“If a man also lie with mankind, as he lieth with a woman, both of them have committed an abomination: They shall surely be put to death; their blood shall be upon them,” Leviticus 20:13.
When it comes to homosexuality it could be argued that it is religion that drives societal hatred toward the gay community. Words like abomination should not be used to describe the lesbian, gay, bisexual and transgendered (LGBT) community. Abomination should be used to describe those who discriminate against society for not conforming to our “social norms.”
With that in mind, what exactly are our social norms? Do any of us have a right to designate how we should all act, or decide what we should believe in? I think not. In today’s modern society the LGBT community plays a huge role in America.
In fact, The Williams Institute at UCLA school of law reported after conducting a study in 2011 that 1.7 percent of American adults identifies himself or herself as gay or lesbian. Another 1.8 percent identifies himself or herself as bisexual. Freedomtomarry.org recently reported that more than 38 percent of the U.S. population lives in a state that either has the freedom to marry or honors out-of-state marriage of same-sex couples. Over 41 percent of the U.S. population lives in a state with either marriage or a broad legal status such as civil union or domestic partnership. Over 43 percent of the U.S. population lives in a state that provides some form of protections for gay couples. As more and more states are working to legalize gay marriage, I think Pennsylvania should be no exception to legalizing these rights.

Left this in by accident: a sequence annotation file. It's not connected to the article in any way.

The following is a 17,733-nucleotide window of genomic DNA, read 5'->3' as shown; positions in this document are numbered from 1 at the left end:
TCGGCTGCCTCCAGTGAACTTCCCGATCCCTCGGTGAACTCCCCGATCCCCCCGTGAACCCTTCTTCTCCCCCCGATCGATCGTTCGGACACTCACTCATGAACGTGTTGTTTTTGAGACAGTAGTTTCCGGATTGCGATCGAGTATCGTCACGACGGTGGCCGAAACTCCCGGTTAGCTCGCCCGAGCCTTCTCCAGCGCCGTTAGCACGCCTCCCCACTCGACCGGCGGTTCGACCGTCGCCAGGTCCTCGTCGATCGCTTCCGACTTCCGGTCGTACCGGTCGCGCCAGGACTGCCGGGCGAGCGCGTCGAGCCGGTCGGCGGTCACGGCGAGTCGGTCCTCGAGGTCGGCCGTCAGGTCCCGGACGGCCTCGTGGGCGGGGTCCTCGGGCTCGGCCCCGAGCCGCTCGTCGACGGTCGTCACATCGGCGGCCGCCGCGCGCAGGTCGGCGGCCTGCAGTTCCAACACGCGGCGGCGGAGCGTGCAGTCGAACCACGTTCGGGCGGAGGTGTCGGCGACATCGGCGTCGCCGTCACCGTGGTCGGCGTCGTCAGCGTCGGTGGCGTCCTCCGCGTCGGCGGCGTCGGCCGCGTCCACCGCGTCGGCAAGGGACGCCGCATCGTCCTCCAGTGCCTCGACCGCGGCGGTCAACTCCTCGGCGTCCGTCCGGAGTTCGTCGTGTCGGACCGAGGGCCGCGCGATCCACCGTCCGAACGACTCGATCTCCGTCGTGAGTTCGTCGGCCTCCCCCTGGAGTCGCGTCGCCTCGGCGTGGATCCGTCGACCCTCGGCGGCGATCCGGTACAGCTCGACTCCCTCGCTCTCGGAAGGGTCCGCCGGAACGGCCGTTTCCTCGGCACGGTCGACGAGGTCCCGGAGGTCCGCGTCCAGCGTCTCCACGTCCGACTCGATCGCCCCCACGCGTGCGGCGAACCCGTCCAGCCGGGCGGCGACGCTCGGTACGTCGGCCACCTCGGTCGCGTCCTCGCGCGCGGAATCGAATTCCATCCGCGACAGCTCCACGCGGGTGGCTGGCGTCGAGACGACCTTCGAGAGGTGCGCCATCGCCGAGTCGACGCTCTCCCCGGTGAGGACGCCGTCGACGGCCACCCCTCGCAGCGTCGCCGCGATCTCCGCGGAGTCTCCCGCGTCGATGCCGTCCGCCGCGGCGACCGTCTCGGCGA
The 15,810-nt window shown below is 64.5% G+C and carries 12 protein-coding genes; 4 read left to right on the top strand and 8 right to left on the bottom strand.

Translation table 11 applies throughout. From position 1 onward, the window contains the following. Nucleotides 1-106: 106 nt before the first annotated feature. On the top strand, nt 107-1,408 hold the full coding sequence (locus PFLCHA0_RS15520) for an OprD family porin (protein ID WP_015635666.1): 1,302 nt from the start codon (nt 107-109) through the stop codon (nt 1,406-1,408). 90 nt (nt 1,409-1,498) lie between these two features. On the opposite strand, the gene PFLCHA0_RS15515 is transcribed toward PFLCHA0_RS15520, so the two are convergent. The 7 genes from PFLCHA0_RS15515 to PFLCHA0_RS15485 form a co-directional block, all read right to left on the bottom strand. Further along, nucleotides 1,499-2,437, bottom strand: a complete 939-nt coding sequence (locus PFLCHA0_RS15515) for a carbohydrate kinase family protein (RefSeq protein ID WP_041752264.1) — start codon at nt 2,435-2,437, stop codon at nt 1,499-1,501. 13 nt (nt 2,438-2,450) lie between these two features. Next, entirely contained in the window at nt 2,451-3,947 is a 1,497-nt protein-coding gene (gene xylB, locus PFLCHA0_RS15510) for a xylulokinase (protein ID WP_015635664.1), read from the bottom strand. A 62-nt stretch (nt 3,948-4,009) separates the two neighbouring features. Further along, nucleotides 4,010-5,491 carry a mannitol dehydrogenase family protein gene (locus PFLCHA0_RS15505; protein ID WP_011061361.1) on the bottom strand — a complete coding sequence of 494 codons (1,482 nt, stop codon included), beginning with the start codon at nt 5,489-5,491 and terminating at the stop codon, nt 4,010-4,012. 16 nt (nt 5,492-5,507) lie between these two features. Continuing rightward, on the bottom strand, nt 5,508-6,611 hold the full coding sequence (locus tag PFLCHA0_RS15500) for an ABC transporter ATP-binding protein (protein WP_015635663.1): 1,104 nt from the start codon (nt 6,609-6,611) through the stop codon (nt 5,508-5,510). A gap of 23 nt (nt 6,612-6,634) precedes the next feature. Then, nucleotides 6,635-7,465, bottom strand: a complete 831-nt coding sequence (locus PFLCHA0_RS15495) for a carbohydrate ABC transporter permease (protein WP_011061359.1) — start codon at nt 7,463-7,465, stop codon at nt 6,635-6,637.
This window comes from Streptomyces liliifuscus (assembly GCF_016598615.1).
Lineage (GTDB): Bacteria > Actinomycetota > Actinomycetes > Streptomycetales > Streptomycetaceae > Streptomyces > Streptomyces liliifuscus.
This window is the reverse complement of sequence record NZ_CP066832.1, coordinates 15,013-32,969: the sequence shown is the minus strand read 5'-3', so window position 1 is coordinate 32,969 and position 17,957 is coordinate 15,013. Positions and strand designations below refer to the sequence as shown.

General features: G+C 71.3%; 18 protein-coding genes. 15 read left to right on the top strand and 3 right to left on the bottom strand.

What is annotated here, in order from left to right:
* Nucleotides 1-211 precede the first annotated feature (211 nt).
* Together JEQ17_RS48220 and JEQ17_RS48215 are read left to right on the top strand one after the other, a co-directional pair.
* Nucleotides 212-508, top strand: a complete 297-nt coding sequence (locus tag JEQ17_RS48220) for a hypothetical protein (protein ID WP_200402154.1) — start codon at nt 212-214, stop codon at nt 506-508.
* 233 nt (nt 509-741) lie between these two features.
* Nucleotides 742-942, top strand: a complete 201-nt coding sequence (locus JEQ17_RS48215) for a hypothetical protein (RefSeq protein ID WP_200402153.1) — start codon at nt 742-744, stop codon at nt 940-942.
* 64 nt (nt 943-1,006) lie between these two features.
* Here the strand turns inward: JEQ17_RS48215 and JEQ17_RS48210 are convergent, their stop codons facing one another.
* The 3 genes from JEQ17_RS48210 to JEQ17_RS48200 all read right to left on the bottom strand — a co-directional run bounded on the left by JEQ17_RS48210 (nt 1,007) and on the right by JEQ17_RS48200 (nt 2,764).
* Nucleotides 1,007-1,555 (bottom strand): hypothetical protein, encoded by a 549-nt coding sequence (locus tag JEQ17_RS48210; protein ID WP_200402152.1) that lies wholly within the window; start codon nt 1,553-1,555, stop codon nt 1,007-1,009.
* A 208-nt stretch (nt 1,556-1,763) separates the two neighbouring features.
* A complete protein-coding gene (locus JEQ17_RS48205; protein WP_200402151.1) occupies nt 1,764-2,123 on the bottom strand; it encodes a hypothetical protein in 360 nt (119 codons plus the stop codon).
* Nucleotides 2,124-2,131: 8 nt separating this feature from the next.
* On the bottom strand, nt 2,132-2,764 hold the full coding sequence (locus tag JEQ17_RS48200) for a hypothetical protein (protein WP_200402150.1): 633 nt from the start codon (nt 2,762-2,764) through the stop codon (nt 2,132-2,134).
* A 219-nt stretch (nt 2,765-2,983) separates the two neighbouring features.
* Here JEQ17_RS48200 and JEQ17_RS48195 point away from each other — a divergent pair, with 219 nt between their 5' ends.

I do not believe the government or any religion should be able to dictate how relationships should look. Every person has a right to happiness, and whether someone finds this happiness with a man or woman should not define our opinions of that individual.
As of now Pennsylvania does not recognize gay marriage nor does it have any anti-gay constitutional amendments.
However this could change after 11 gay couples rallied together to fight for their rights. According to CBS Philadelphia, both sides of a federal lawsuit challenging Pennsylvania’s ban on same-sex marriage are now asking the judge to skip the trial, and to make a ruling.
Legalizing gay marriage is hopefully something that will come to pass soon for the LGBT community in Pennsylvania. According to the The Huffington Post, Pennsylvania voters also backed a law that would allow same-sex marriage in a vote that ended with 57 to 37 percent backing the potential law. This was a three percent increase from a Franklin and Marshall poll that was conducted in 2013.
Democrats in Pennsylvania favored the proposal with 74 to 22 percent favoring while Republicans opposed marriage equality with an end vote of 59 to 36 percent. Interestingly enough, the Post also reported that gender in Pennsylvania also played a role in determining who favors marriage equality. Sixty percent of women voted that they favored gay marriage, while 53 percent of men voted that they support gay marriage.
I think that it is evident to see that gay marriage is something that can be seen on the horizon for Pennsylvania residents. It is something that I feel needs to come to pass for the LGBT community.